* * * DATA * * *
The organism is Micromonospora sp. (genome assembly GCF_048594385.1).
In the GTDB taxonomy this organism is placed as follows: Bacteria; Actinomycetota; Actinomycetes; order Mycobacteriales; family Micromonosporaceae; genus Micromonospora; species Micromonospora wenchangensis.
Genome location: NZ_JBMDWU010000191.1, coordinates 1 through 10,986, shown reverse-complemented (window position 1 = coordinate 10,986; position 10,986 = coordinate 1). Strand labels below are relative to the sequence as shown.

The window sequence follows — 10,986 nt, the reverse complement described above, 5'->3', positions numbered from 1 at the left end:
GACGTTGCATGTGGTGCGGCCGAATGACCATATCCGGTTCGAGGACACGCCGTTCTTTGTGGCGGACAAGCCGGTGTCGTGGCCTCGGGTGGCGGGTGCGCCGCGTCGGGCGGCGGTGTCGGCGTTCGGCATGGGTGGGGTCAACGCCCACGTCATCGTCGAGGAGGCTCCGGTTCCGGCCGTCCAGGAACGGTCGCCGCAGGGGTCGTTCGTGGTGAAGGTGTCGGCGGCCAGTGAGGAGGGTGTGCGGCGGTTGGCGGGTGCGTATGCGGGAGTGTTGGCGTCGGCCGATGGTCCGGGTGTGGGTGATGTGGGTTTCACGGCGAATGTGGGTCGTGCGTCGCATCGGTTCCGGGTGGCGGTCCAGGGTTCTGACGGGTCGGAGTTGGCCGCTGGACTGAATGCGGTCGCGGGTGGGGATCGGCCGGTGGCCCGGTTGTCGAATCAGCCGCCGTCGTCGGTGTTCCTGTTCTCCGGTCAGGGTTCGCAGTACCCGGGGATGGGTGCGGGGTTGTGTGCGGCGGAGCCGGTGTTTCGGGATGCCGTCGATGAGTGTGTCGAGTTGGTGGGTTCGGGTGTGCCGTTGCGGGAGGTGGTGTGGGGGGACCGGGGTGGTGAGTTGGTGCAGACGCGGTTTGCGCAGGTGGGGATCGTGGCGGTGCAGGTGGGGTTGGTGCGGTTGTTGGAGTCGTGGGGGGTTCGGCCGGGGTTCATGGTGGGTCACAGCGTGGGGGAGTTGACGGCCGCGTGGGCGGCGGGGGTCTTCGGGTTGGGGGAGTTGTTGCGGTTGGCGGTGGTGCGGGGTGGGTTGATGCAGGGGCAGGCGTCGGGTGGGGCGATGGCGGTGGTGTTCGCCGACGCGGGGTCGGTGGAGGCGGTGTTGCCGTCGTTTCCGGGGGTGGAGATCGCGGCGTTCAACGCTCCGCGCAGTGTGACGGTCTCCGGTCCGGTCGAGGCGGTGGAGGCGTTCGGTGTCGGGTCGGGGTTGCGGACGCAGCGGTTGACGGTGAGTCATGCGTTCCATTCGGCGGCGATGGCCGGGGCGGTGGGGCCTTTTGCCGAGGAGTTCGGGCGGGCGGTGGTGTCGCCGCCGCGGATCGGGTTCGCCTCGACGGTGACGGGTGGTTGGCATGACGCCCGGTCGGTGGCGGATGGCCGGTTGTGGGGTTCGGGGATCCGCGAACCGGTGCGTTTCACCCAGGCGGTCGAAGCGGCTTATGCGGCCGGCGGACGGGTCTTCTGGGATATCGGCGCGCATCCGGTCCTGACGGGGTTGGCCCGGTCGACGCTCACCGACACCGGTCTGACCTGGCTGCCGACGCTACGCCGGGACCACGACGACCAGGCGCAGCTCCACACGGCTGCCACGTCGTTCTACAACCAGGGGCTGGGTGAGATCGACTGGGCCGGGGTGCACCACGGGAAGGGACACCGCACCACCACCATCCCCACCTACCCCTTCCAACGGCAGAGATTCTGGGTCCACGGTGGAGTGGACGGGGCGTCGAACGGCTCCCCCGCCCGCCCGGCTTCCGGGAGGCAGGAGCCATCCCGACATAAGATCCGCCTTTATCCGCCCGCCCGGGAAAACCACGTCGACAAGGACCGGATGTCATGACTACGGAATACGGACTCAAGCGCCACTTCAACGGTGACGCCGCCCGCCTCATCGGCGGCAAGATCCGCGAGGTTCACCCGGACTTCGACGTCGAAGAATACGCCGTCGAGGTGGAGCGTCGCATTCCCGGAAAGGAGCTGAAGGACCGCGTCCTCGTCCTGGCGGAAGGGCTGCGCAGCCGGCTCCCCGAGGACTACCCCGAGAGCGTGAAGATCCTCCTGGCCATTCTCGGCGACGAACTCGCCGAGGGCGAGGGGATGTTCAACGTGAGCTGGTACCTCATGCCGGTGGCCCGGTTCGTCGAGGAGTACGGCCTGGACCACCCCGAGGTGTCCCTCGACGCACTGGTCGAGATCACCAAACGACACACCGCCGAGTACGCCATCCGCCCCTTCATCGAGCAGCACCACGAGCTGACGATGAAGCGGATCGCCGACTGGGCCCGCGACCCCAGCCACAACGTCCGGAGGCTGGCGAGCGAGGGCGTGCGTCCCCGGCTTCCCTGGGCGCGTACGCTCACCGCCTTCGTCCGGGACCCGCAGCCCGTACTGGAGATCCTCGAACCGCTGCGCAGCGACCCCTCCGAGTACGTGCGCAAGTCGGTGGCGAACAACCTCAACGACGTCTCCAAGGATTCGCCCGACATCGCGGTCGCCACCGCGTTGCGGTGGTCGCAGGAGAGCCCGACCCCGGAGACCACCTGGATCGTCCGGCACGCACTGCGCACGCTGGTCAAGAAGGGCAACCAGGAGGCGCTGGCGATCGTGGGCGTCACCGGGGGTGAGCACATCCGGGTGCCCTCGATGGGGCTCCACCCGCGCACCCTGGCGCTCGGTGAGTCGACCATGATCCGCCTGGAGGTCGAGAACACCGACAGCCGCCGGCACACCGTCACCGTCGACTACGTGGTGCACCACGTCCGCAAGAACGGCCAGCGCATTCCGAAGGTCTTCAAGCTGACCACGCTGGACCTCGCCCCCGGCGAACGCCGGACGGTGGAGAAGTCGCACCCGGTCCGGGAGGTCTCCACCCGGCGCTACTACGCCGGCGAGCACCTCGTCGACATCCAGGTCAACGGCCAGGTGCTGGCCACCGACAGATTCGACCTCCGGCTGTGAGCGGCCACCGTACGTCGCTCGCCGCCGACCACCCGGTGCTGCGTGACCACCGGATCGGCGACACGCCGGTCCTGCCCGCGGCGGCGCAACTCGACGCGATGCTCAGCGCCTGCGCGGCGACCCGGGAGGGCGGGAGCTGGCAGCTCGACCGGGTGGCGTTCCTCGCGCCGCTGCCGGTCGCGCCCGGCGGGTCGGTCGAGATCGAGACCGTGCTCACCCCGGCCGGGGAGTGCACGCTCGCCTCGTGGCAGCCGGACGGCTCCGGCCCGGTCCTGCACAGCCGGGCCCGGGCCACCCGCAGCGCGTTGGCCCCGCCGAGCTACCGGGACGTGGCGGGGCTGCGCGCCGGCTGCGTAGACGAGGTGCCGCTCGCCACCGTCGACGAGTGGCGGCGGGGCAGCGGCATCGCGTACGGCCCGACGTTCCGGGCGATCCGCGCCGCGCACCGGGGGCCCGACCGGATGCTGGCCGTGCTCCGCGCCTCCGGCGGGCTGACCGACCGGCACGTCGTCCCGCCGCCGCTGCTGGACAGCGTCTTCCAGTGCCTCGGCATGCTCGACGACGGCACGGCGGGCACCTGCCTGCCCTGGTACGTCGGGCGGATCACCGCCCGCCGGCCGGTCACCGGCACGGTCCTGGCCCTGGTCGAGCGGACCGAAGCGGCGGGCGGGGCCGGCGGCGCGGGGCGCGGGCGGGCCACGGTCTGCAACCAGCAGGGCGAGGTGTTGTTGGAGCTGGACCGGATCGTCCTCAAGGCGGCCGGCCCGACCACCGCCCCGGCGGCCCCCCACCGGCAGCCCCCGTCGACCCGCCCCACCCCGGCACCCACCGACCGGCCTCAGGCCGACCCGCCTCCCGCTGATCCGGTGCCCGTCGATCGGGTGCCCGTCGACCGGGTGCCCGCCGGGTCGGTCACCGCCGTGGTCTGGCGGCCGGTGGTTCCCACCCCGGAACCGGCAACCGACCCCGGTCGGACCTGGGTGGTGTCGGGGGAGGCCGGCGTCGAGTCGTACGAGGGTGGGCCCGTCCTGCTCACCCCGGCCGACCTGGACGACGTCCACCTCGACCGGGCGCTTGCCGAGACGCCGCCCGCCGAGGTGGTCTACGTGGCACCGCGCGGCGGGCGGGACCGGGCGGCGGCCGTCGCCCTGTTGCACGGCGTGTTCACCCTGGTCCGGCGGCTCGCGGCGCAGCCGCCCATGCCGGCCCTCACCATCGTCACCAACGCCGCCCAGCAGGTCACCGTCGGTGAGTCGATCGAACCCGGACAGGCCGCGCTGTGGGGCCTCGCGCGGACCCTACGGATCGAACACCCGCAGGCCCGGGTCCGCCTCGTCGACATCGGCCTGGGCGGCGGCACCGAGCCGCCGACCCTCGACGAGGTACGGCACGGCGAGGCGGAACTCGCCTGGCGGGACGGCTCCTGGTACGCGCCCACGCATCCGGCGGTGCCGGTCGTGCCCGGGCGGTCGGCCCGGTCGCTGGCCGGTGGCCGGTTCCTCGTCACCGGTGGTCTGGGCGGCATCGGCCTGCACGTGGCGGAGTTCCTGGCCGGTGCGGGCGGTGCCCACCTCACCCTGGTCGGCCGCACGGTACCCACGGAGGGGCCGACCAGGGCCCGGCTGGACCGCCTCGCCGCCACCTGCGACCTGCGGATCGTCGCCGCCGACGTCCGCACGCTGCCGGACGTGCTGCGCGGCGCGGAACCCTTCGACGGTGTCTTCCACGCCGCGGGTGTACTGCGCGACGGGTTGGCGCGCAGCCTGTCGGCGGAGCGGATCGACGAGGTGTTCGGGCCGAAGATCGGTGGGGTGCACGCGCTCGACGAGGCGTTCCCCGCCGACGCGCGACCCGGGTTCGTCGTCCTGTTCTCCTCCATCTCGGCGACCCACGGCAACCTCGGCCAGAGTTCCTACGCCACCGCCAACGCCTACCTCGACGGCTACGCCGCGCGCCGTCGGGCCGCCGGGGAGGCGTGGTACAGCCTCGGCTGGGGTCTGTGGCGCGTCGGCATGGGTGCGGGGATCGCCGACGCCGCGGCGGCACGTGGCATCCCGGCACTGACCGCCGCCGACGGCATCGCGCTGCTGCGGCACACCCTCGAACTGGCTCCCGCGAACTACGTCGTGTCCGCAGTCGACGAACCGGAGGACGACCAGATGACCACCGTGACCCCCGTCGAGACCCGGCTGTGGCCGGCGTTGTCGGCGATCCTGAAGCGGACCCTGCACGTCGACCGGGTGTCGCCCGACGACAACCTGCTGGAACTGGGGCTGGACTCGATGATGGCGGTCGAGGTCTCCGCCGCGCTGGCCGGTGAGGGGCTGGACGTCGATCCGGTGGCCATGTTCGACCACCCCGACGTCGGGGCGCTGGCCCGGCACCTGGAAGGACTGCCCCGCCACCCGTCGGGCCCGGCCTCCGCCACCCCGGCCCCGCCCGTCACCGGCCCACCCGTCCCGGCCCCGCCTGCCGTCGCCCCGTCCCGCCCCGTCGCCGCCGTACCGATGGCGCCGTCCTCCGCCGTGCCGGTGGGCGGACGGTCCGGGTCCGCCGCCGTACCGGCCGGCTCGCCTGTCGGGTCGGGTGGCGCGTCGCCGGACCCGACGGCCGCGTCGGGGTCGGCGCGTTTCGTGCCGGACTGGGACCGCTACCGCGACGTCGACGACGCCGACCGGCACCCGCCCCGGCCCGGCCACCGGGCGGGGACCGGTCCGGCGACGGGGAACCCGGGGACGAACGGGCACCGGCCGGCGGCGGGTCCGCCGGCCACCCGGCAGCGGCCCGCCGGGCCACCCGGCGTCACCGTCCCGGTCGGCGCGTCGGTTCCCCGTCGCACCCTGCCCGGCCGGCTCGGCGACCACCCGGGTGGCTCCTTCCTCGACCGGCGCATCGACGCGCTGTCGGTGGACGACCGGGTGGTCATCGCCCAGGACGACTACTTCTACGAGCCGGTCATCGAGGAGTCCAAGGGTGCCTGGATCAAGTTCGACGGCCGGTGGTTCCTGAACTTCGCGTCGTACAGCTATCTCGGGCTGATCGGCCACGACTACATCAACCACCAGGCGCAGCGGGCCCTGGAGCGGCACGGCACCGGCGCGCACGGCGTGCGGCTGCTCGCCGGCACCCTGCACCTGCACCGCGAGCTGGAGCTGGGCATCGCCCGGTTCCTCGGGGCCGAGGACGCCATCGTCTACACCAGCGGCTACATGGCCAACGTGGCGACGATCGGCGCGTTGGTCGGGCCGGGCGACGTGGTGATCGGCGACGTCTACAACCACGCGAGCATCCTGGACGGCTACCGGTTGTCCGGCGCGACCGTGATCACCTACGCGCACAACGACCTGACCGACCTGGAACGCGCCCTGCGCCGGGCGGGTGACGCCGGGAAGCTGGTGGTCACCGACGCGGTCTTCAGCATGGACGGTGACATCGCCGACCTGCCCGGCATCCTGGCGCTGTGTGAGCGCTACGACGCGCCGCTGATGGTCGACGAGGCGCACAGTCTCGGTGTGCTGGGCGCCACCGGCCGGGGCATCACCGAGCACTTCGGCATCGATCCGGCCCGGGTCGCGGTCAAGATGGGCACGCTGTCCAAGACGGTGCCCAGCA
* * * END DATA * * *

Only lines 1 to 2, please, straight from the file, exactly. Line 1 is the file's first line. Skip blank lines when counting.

The organism is Micromonospora sp. (genome assembly GCF_048594385.1).
In the GTDB taxonomy this organism is placed as follows: Bacteria; Actinomycetota; Actinomycetes; order Mycobacteriales; family Micromonosporaceae; genus Micromonospora; species Micromonospora wenchangensis.